I’m thrilled to announce that Bad Medicine, Book 3 of
the Lizzie Hart series, was named one of
Suspense Magazine’s “Best Books of 2015!”
Thank you to Julie Whiteley of The Book Review for nominating me and to the staff at Suspense Magazine for choosing my book for their annual list. It’s a real honor to be named among such great writers as Dean Koontz, Neil Gaiman, and JD Robb (AKA Nora Roberts).
If you haven't read Bad Medicine yet, visit my
Amazon page and get your copy today.
You can view the December 2015 issue of Suspense Magazine here.
Lizzie Hart is back!
I've got a special place in my heart for my first heroine,
Lizzie, and what better way to show it than to give her
a Valentine's Day story!
Join Lizzie and Blake as they race against the clock
to keep Blake out of jail and their Valentine's Day plans intact.
Debuting January 28, 2015
American-turned-Parisian Vicki tells it like it is, from her crazy Christmases growing up in the Midwest to her even crazier holidays in her new home in France. Bizarre gifts, stomach-turning food, and holiday travel disasters are just some of the tales you'll chuckle at in this installment of the Paris Confessions series.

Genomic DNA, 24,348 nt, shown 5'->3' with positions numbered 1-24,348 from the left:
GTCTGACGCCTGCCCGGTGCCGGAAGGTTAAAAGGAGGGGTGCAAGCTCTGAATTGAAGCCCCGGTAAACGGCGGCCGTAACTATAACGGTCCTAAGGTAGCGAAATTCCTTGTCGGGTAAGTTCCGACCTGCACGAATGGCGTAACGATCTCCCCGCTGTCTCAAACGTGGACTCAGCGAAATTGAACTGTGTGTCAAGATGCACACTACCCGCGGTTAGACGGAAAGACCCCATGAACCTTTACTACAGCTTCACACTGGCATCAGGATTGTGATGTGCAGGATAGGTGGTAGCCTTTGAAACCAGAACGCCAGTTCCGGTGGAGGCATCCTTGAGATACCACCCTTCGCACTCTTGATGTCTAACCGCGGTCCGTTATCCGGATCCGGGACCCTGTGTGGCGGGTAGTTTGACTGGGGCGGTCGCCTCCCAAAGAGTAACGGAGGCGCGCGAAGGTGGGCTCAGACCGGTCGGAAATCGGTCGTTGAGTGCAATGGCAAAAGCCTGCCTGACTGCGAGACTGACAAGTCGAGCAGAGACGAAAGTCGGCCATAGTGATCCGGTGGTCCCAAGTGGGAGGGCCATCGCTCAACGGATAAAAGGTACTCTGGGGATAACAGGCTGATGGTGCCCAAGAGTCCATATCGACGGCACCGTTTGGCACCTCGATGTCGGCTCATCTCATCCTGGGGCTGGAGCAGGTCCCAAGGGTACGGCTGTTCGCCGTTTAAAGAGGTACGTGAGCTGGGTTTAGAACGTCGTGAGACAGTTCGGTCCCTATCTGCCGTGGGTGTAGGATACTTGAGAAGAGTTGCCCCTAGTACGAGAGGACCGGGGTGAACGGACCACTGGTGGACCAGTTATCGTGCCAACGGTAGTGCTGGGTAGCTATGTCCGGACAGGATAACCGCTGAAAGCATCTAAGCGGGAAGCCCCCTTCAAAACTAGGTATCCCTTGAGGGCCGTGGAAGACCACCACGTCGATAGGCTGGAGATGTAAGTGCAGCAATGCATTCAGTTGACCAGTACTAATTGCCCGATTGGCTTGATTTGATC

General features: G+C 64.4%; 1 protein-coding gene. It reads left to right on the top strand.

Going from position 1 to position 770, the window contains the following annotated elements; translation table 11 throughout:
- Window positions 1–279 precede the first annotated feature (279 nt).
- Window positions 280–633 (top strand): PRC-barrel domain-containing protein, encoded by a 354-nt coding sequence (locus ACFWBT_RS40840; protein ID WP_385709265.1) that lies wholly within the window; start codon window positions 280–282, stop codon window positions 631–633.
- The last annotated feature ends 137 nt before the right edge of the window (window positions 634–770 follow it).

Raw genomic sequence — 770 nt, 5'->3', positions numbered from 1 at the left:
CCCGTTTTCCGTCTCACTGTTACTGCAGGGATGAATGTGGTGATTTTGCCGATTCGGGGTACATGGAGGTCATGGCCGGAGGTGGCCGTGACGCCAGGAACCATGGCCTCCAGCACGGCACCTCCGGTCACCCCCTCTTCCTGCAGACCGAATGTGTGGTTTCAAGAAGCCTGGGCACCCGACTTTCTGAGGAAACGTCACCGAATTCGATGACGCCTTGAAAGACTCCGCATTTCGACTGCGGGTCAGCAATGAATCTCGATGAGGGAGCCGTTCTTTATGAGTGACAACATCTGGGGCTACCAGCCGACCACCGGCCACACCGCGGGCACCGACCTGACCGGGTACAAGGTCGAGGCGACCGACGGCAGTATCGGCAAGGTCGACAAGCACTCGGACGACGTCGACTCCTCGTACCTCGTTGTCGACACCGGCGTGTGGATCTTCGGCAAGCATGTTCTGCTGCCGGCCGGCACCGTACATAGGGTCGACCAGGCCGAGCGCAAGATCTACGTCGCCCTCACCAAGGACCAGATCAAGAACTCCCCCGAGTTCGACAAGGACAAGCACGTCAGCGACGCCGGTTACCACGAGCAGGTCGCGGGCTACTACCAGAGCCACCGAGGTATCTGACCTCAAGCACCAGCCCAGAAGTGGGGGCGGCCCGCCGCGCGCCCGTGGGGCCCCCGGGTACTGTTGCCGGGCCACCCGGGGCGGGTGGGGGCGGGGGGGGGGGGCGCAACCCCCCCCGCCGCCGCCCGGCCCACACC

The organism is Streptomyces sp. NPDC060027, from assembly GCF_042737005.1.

This Christmas-themed memoir features 25 funny and heartwarming essays, all with a tenuous tie to Christmas, and pairs each with a delicious drink recipe. So grab your martini shaker and get ready for tasty cocktails and hearty laughs this holiday season!
A humorous collection of holiday-inspired stories with Christmas drink recipes
If you're looking for a great read this holiday season, don't miss Christmas Confessions & Cocktails! The 25 stories in this holiday collection take you on an adventure full of Christmas spirit (and spirits, including Christmas cocktail recipes like Christmas Cookie Martini, Peppermintini, and Glitter & Gold). And it makes the perfect Christmas gift!
Excerpt from Christmas Confessions & Cocktails by Vicki Lesage
Years later, I married the love of my life, Mika. It would be hard to find a bad quality about this guy. He’s patient. He’s kind. He’s funny and smart. He’s a wonderful husband and an amazing father.
But he absolutely sucks at killing bugs.
His technique: Grab a paper towel and stomp loudly toward the bug, usually scaring it away before arriving on the scene. If the stupid thing sticks around, it’s only because he’s thinking, “Get a load of this guy and his soft, fluffy paper towel. What’s he planning to do with that? Tuck me in to bed and sing me lullabies? Sounds lovely!”
Mika’s “plan” is to gently cover the area the spider is occupying, and to—I don’t know—just hope the spider crawls into the paper towel’s pillowy folds, leading itself to death? Of course the spider darts away each time and now Mika’s just wasted a paper towel.